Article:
[handiham-world] Handiham World Weekly E-Letter for the week of Wednesday, 23 February 2011

  • From: "Patrick Tice" <wa0tda@xxxxxxxx>
  • To: <handiham-world@xxxxxxxxxxxxx>
  • Date: Wed, 23 Feb 2011 15:12:40 -0600

This is a free weekly news & information update from Courage Center Handiham
System. Our contact information is at the end, or simply email
handiham@xxxxxxxxxxxxxxxxx for changes in subscriptions or to comment. 


You can listen to this news online:


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  _____  


Welcome to Handiham World!  


 


Description: W0ZSW remote station set up on a round table for beta testing. 

Photo: The beta test setup for the W0ZSW remote base.  

Pictured are the TigerDirect SYX Windows XP computer and a spare LCD display
I keep for test purposes, dual SEC metered switching power supplies, the
TS-480HX, a RIGblaster Nomic on top of the LDG AT-200PRO autotuner, and an
old Creative USB external "sound card" that sits atop the computer.  The
Creative sound device proved to be a necessary addition because the Realtek
audio on board the SYX computer could not handle Echolink and Skype audio
properly.  The Skype audio sounded "thready", as if it were coming over the
North pole from a DX station. Lyle, K0LR, recalled encountering this sound
problem on another remote base installation with the same internal audio
system, and he solved it by adding the external USB sound card. When he told
me about it, I could hardly believe my own good luck to have a Creative
external sound card in my junk drawer already!  Stuff like that hardly ever
happens - usually I have some odd piece of outdated hardware with the wrong
connectors that is missing the software drivers and has no power cube. In
this case, it was plug and play - I just plugged the external sound card
into a free USB port and the computer recognized everything and it all
worked perfectly the first time. 

Murphy must be out to lunch!  I hope he takes his time and doesn't come back
anytime soon.

Last week was pretty busy and included a painful and inconvenient fall on
the ice, so I was really late with the usual Technician Class audio lecture,
which finally came out yesterday.  We have only the final safety lecture to
finish this week, then the Tech class is completed, aside from some possible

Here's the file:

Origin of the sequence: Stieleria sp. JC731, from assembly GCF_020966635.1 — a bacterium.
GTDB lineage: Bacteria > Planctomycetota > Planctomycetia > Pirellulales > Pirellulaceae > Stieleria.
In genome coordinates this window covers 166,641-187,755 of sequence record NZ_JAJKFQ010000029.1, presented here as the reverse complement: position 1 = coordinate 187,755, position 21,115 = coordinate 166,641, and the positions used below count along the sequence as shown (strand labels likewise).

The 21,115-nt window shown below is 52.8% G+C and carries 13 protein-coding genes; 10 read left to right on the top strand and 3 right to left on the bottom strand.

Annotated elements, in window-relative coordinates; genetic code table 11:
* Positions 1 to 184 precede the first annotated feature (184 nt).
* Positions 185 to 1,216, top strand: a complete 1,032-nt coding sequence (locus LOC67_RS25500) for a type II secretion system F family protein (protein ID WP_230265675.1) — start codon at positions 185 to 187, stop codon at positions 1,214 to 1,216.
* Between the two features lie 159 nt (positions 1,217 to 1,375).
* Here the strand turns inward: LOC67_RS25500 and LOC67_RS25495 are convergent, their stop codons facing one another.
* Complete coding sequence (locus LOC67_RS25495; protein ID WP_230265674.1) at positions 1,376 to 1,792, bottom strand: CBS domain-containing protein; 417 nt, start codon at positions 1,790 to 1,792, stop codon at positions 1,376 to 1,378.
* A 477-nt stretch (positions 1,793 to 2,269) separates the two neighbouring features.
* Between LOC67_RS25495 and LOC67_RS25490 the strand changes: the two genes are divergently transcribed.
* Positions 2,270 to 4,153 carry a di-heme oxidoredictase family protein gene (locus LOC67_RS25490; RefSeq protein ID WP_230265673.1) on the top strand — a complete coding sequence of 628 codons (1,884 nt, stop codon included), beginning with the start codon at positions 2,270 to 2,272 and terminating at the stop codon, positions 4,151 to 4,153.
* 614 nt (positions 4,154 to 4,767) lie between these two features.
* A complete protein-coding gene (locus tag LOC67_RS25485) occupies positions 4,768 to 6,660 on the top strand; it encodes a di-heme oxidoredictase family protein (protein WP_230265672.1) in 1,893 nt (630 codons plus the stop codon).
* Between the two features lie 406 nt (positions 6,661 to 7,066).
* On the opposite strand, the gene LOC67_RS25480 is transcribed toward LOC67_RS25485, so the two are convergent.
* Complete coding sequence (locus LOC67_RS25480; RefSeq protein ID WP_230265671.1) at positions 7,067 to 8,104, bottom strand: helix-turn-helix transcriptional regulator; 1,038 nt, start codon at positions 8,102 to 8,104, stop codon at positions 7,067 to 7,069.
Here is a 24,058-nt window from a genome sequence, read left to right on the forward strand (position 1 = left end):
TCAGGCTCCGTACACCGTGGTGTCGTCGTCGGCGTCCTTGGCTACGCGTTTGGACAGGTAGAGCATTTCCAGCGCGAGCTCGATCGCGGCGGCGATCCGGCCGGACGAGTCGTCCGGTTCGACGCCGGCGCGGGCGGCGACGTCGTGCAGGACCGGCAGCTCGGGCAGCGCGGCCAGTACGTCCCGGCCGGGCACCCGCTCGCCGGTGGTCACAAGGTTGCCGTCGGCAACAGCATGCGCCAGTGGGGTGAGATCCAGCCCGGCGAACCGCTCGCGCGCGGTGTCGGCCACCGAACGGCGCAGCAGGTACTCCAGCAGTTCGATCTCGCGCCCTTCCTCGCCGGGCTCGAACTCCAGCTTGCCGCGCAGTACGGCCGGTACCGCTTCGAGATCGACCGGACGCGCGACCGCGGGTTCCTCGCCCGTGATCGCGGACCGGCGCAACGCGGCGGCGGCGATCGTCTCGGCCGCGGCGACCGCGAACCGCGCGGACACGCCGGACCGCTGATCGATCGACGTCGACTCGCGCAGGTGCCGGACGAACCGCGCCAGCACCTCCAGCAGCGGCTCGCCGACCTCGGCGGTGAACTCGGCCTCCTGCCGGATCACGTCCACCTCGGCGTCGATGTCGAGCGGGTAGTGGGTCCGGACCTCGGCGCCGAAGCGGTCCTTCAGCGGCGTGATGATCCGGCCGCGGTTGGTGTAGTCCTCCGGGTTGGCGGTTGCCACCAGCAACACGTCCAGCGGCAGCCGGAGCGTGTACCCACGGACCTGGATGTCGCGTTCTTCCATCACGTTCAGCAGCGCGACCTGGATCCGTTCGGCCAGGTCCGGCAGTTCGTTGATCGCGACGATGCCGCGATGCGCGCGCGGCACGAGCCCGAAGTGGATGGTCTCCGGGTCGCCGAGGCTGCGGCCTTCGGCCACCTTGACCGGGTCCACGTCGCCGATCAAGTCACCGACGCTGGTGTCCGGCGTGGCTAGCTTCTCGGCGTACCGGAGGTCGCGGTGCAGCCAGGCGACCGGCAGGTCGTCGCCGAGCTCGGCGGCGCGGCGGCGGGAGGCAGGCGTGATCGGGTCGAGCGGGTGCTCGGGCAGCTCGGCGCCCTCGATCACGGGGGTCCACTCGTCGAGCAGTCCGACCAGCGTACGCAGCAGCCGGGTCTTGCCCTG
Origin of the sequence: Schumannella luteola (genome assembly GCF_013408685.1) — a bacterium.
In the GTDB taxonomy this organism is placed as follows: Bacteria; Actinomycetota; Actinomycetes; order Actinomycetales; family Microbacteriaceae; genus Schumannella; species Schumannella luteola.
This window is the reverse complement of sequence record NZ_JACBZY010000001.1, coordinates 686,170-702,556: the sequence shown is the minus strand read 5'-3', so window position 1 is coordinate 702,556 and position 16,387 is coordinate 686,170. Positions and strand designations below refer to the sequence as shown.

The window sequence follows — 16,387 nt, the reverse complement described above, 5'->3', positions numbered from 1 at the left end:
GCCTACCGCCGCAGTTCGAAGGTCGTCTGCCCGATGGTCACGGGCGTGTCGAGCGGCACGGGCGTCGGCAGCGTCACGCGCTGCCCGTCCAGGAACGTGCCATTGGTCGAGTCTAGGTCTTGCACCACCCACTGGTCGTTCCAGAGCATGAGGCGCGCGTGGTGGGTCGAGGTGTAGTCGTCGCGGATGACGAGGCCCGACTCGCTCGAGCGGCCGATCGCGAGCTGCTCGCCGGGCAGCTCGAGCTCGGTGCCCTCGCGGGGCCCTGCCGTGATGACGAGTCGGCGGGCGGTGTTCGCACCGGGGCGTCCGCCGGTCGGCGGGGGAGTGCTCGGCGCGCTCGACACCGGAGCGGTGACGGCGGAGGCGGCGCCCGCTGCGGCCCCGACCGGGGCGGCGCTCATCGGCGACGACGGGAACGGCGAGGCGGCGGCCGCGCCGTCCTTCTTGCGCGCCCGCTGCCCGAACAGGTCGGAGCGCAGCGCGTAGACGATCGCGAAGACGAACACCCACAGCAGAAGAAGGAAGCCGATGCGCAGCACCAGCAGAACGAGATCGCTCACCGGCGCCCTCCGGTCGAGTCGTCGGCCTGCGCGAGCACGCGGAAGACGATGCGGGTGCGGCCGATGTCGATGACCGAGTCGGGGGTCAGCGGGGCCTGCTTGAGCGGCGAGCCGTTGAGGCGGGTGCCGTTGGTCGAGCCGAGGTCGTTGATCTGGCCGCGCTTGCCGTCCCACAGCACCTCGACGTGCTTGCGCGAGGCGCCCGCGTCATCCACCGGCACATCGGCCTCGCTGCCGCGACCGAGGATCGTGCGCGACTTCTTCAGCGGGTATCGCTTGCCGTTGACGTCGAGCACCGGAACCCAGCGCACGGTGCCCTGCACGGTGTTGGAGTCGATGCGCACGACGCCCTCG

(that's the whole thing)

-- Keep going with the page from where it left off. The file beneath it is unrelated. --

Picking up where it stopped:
review lectures.  Lyle, K0LR, and I have been working on the remote base
station. As we reported earlier, the W0ZSW remote went silent at Camp
Courage when a router failed. The Echolink system continued to work, but the
W4MQ remote control interface did not.  I have been intending to put a new
station into service anyway, and had done the preliminary setup at Camp
Courage.  The old TS-570 station did not support audio frequency
announcements for our blind members, and the old computer was sometimes a
bit sluggish.  The new station features a Kenwood TS-480HX with the VGS1
voice chip and a Systemax computer from TigerDirect that is well-resourced
and speedy.  An LDG AT-200 Pro autotuner does the job of matching, and twin
SEC 1235M switching supplies power the 200 Watt station. The rig to computer
sound interface is a RIGblaster Nomic. Those of you who have compared the
two Kenwood radios know that the HX model runs 200 watts but does not
include the internal automatic antenna tuner.  The HX model also requires a
much larger power supply than does the 100 watt SAT model. In this case, we
are using two switching power supplies, as is recommended in the manual.
Only one of these supplies would have been required for the 100 watt radio.
There definitely are some choices to make when deciding to buy one radio or
the other.  Operation and rig control through software is otherwise pretty
much identical whether one uses the HX or the SAT models. Outside the shack,
you have to make sure that your feedline, any baluns or other matching
devices and accessories, and your antenna can all handle the higher power. 

Lyle and I began putting the project together months ago, but it stalled
after I did a preliminary setup on Nancy's desk at Handiham headquarters.
The idea was to set the new station equipment up in parallel to the old
station, which would allow us to initially do testing with little or no